Dragon Naturally Speaking Pro 13 and Olympus ODMS R6 Dictation and Transcription Modules

Olympus Dictation With Dragon Voice Recognition

If you’ve been using the Olympus® Dictation Management System thus far, you know how effective it is at managing your dictations, supporting playback and recording functions, and powering your delivery to a transcriptionist.

Your transcriptionist is certainly aware of the magnificent abilities of the software. With a foot pedal in place, she can easily listen to files and type up documents—as well as receive, manage, and file dictations effectively.

What neither of you may be aware of is that you are doing it the hard way. Allow me to explain.

The Dragon® speech recognition system, available in a number of editions, can be leveraged in such a way that:

  1. You create dictations on your handheld device
  2. Upload them to your computer automatically
  3. Have them run through speech recognition
  4. Deliver them to your transcriptionist(s) for final correction and document production

Instead of having your transcriptionist type out an entire dictation, she only has to edit the document produced by Dragon, and then put that in its final form.

In this post, we’re going to discuss some of the ways that you can successfully integrate speech recognition into your dictation-transcription workflow.

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In order for you to be able to pair the Olympus Dictation Management System (ODMS) with Dragon NaturallySpeaking, you’re going to need to meet a few requirements.


First of all, we’re going to be discussing the functionality available within R6 of ODMS. While DSS Player Pro R5 can use Dragon, it doesn’t work in quite the same way. There’s no speech recognition queue to process jobs automatically, and the document is not attached to the dictation file.

If you just got the Olympus software and need some help setting it up, here are three excellent resources to consult:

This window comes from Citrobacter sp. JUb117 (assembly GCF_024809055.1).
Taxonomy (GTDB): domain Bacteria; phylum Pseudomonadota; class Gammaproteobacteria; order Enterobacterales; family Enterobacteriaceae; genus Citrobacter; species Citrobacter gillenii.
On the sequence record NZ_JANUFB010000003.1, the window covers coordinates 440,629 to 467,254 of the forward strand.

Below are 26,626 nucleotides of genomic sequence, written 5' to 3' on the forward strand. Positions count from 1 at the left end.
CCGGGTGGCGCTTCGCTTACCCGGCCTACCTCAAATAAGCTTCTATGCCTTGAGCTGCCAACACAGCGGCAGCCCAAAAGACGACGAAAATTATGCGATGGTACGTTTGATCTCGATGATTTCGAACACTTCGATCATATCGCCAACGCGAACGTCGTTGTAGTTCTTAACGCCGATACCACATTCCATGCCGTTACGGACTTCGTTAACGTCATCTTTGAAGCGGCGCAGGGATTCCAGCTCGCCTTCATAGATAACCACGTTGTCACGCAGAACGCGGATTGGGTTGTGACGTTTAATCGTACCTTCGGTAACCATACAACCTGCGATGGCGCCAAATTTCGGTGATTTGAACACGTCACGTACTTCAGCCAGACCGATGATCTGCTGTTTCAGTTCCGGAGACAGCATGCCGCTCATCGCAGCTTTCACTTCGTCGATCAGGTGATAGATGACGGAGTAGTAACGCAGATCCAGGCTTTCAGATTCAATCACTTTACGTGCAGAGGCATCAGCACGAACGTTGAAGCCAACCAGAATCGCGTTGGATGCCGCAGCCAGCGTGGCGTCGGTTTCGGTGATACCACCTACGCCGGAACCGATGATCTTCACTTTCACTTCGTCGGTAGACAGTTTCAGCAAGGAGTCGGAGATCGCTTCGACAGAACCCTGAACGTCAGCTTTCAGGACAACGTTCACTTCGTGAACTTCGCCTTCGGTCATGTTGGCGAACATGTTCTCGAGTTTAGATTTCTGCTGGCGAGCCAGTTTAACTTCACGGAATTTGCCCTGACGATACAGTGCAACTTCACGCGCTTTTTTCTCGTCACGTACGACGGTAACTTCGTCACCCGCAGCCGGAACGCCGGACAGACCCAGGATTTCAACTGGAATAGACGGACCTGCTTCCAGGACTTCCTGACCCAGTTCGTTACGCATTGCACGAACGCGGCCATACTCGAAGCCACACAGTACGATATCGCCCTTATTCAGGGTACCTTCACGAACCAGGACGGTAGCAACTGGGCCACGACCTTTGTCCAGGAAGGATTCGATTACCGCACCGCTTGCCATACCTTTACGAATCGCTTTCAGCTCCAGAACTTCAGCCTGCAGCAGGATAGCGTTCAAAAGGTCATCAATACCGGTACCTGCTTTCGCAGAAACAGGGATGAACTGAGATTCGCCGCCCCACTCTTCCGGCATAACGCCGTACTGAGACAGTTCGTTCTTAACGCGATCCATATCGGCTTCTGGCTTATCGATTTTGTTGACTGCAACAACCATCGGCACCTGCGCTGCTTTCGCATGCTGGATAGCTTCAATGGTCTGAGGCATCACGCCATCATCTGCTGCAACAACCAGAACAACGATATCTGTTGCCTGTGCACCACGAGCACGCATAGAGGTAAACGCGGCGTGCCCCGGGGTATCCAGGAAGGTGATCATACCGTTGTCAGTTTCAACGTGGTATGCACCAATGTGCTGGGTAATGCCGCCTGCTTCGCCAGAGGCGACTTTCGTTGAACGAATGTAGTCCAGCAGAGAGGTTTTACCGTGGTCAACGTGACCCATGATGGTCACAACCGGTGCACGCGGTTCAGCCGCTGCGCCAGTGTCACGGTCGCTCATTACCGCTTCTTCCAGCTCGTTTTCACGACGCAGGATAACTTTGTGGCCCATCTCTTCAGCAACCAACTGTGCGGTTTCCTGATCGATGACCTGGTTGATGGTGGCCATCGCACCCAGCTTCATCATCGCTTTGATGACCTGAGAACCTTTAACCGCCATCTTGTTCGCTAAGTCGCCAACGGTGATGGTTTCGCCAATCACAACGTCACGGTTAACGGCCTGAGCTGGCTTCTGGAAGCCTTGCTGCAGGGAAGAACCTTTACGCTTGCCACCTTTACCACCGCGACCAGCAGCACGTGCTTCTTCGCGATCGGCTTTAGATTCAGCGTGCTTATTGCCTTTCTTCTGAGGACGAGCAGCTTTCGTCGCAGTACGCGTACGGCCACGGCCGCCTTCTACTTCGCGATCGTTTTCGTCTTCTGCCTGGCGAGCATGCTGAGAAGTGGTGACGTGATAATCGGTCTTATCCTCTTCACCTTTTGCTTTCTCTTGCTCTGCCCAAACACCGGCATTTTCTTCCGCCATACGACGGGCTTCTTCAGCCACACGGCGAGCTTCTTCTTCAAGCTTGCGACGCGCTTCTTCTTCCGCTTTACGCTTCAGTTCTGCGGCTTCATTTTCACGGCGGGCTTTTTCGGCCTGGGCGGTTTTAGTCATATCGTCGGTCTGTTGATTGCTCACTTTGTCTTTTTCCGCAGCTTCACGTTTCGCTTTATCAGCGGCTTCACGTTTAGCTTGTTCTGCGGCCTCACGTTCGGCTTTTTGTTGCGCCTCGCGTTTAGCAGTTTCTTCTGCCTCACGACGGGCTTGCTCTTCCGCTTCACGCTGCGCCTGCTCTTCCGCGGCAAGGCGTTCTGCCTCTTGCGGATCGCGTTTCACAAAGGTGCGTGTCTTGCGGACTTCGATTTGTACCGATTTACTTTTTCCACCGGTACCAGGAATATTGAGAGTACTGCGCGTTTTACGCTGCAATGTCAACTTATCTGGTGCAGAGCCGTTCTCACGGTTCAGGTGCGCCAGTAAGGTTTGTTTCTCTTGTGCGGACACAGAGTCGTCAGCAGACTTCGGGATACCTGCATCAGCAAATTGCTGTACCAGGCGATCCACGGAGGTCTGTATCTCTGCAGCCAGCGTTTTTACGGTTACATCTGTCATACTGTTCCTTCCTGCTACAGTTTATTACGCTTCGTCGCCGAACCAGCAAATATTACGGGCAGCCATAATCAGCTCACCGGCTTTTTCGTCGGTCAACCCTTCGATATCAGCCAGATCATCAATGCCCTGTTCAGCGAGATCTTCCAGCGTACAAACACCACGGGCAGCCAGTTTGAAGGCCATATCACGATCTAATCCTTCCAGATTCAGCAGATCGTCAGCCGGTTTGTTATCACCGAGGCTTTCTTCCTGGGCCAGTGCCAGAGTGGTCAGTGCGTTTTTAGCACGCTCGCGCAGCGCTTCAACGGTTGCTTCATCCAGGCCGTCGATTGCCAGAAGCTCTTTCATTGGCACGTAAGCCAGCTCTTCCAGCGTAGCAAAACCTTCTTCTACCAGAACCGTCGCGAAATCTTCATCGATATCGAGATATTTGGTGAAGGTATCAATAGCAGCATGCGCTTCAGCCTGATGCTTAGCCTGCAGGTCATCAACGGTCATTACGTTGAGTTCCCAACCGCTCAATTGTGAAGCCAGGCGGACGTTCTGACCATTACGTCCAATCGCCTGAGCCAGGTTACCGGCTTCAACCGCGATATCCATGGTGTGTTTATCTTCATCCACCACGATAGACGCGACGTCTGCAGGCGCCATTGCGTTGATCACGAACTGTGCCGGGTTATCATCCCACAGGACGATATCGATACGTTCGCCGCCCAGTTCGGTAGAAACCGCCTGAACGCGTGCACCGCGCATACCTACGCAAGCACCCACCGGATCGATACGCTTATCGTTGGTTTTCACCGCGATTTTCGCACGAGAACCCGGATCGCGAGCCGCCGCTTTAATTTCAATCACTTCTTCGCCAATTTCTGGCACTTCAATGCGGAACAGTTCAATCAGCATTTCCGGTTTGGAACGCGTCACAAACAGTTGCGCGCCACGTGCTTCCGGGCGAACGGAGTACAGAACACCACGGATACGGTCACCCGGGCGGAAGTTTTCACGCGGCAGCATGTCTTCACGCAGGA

If you’d like to know more about the Olympus Dictation Management System in general, see here.


Now, concerning Dragon speech recognition, you need to have one of the professional-grade offerings in order to work in the Olympus environment. That means one of these currently-available editions (or earlier supported versions):

  • Dragon NaturallySpeaking Professional 13
  • Dragon NaturallySpeaking Legal 13
  • Dragon Medical Practice Edition 2

There’s also a little setup work to be done in Dragon. Pay attention to “Configuring Dragon for Your Digital Audio Recorder” and “Additional Dragon Preparations (Optional).”


If you have ODMS R6.4 Patch 0016 installed, you can also pair with these versions of Dragon:

  • Dragon Professional Individual 14
  • Dragon Professional Group 14
  • Dragon Legal Individual 14
  • Dragon Legal Group 14
  • Dragon Professional Individual 15
  • Dragon Legal Individual 15


Of course, for background voice recognition, you’re going to need something to record onto. Allow us to recommend the Olympus DS-7000 digital voice recorder.


Finally, speech recognition integration is only available on the Windows® platform. There is no support for this on the Mac® side.


How Does It Work?

In most iterations of the integrated speech recognition/dictation set up, the author creates dictations on a DS-7000. Then they dock the device, the Olympus software opens, and their dictations are downloaded. This workflow is also supported using the Olympus Dictation App, although files will be delivered via email, rather than downloaded.

When properly configured, the new dictation files hop into a queue, where they are then processed by Dragon. When the speech recognition step is finished, each of the audio files has a document attached to it containing the auto-transcribed results.

From there, either the author or transcriptionist opens the correction window, makes any necessary edits, and then exports the document in its final form. Any corrections made to misrecognitions by Dragon are integrated into the profile when adaptation is run.

This is known as background voice recognition.

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Three-and-a-Half Possibilities

Traditionally speaking, there are two approaches to adding Dragon speech recognition to your dictation-transcription workflow: either author-side integration or transcriptionist-side. By integration, we mean which side of the workflow you’re going to install Dragon on—and subsequently connect to the Olympus software.

Depending upon the number of authors and transcriptionists, there are strategies that work better in some scenarios than others. It usually comes down to three controlling factors:

  • Real-time voice recognition
  • Workload distribution
  • Dragon profile access